Was it hard to come back to Virginia?

No, because I didn’t have any other options. I had to move in with my parents in Newport News for a couple weeks because the city had exhausted all of my savings. I got rehired by Apple and started back from the bottom. It’s not like I had any other options, so I went home. I needed that. The guys here at Apple totally helped me with my career. Musically, it’s been a bit frustrating. There’s a lot of great stuff going on, but no one really calls me to play. I book my own stuff, and club owners will be sleazy and try to cheat me out of money. That doesn’t really make me want to go out and book more gigs.

Purchase on CD Baby or iTunes

Listen to Devil’s Workshop Big Band, “Oh Snap!”:

[audio:!.mp3|titles=Oh Snap!|artists=Devil’s Workshop Big Band]

Let’s talk a little more about Devil’s Workshop Big Band. Idle Hands is still heralded as a great album around here.

Really? I’m so glad to hear that, because I feel a lot of leftover weirdness from before. But I’ll be out someplace and someone will say, “Hey, man, I love that band.” But for the most part, I just try to not talk about it.

The unique thing about that band was we were all friends–there were 17 of us. We would meet at Bogart’s, I would get there early and set up, cats would show up, and we would write a tune as our rehearsal. I lived on Strawberry Street with Bob [Miller] at the time, and right across the street the Strawberry Street Market had half off fried chicken every Monday. So we would go to my place after rehearsal, eat friend chicken together (me, Daniel Clarke, Robby Sinclair, Colin Killalea, Sam Savage, Taylor Barnett, whoever wanted to come came), we would just hang, then we’d go play the gig. That was just super unique: setting up at the same place at the same time every week, just going for it.

On a Monday night. People still say that kind of thing should happen again.

It was pain in the ass. No one checks their emails, no one will call you back. I’d be calling people like, “Yo, what the hell? You bailed last night.” It was just a pain kicking 17 dudes in the butt making sure they were where I wanted them to be. But it was a labor of love so I put everything I had into it. After we wrote all those tunes, we had enough original material. Our sound developed very quickly because we were doing the same thing with the same people every week. We all were just on the same page. It all just started happening, which was great. We recorded that album, and I still have like a whole other album or two worth of stuff. It will probably never get released. My whole thing was that I’m doing this for everybody. For me, yeah. But for everybody in the band and for everybody that’s coming to hear us. It’s from the heart, that’s all. It was nice to see the way other people responded to that when I was putting everything into it, the guys were too, and then the people that came loved it. It was just a big love fest every night, which is what I wanted it to be.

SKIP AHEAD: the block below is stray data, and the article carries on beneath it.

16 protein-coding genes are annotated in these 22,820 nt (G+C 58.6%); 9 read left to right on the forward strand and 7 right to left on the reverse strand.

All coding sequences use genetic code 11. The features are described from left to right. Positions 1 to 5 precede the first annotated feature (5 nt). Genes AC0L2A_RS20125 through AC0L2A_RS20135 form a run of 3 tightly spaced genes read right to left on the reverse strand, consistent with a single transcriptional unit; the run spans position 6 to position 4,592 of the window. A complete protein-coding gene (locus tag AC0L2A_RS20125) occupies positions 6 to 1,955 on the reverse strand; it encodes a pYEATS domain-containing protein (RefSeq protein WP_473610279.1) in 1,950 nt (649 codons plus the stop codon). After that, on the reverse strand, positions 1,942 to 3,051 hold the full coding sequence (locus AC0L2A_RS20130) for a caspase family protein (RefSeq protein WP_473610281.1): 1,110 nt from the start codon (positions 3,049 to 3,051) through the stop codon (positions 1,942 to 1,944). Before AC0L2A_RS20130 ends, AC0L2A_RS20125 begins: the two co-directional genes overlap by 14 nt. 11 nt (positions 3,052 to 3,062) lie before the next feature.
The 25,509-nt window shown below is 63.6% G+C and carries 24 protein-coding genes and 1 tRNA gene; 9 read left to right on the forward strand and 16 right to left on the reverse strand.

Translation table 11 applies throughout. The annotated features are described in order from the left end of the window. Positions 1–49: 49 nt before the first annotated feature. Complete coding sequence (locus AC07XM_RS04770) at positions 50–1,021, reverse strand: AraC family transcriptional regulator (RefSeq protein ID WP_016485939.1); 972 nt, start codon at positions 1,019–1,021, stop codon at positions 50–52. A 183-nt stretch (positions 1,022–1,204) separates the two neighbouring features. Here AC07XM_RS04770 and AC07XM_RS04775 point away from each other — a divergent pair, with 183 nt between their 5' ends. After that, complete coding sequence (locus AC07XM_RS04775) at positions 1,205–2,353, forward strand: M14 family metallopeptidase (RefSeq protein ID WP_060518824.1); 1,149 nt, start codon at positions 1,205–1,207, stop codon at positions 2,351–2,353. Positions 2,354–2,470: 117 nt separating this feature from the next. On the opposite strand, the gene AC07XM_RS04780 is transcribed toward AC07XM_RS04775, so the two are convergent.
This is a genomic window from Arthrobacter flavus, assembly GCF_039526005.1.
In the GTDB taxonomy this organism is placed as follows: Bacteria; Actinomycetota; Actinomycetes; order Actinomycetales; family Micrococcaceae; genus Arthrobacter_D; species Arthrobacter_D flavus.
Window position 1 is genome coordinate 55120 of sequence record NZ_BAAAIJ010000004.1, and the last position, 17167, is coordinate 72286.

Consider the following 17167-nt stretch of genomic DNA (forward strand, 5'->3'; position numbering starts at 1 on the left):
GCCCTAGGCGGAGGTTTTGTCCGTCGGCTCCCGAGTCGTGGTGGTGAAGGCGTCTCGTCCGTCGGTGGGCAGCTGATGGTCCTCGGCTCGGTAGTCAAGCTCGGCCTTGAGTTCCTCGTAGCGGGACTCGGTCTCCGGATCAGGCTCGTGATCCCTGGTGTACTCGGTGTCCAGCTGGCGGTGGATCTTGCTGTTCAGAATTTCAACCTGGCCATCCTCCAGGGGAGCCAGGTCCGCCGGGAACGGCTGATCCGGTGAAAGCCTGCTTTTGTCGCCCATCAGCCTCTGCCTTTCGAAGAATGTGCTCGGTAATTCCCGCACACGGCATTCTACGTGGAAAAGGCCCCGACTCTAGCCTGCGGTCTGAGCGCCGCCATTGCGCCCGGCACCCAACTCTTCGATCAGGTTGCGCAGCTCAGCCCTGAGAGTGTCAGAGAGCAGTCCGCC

It’s definitely a model that people would like to reproduce, but they can’t.

[Owner of The Camel] Rand really wanted a big band in The Camel and asked me to do it to try and re-create the vibe of DWBB. Some people said they could do it, but we never had a start date and I didn’t hear back from other people, so I decided not to. I just wanted proof from the musicians (because it meant a lot to me); I needed people to prove to me that they wanted to do it, and not enough people did that, and I didn’t know enough people to fill the rest of the chairs. There’s so many more younger players around here now, and I don’t know all of them. It never came together, so I decided not to bust my hump again to try make it happen.

So this move is somewhat of a clean start for you that will lead to more opportunities. But why San Francisco?

A perfect trifecta happened. My friend Fil Lorenz is a band leader and sax player who lives out there. I met him here when I was in high school. He auditioned for the Navy band, had made the cut, and then they raised the bar, so they just put him in the Navy.

Fil lives out there. He’s also an arranger and copyist, and is going to rent me out a one bedroom in his house for what I pay here.

He has the connections in the music scene because he’s been there his whole life. When I went out there to visit, it was basically like that scene in Goodfellas where they go in the back through the kitchen and know everyone. It was like that everywhere we went. When they saw us, all the doormen said “Hey, man. Come on in.” We’d ask the musicians in the band if we could sit in, and they’d go, “Sure, man!” Opportunities.

What are your goals out there?

To be more of a musician and make more money doing it. I’m not playing a lot here which is frustrating. I’m leaving Friday. Towing the car. I rented a truck. It’s going to be a cool trip, I’m kind of excited.

What has your time in Richmond meant to you?

I’m kind of sad about leaving. I came of age here when I went to school. This is where I met John D’earth and all the guys I consider my mentors, who I call when I need help. This is where I met them. That means a lot to me. The big band that I had, those were all my friends that I met at VCU. A band of 17 people that were my best friends, and we all played music together. It was awesome. I love it here. All my family’s here, all my friends are here. I grew up an hour and a half away. But you gotta live your life. I see other opportunities out there and I feel like I should check them out. I’ll be sad to go. I’ll always consider it home.

Follow Stephen Norfleet on Twitter. Purchase his album Expectations on iTunes.

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Dean Christesen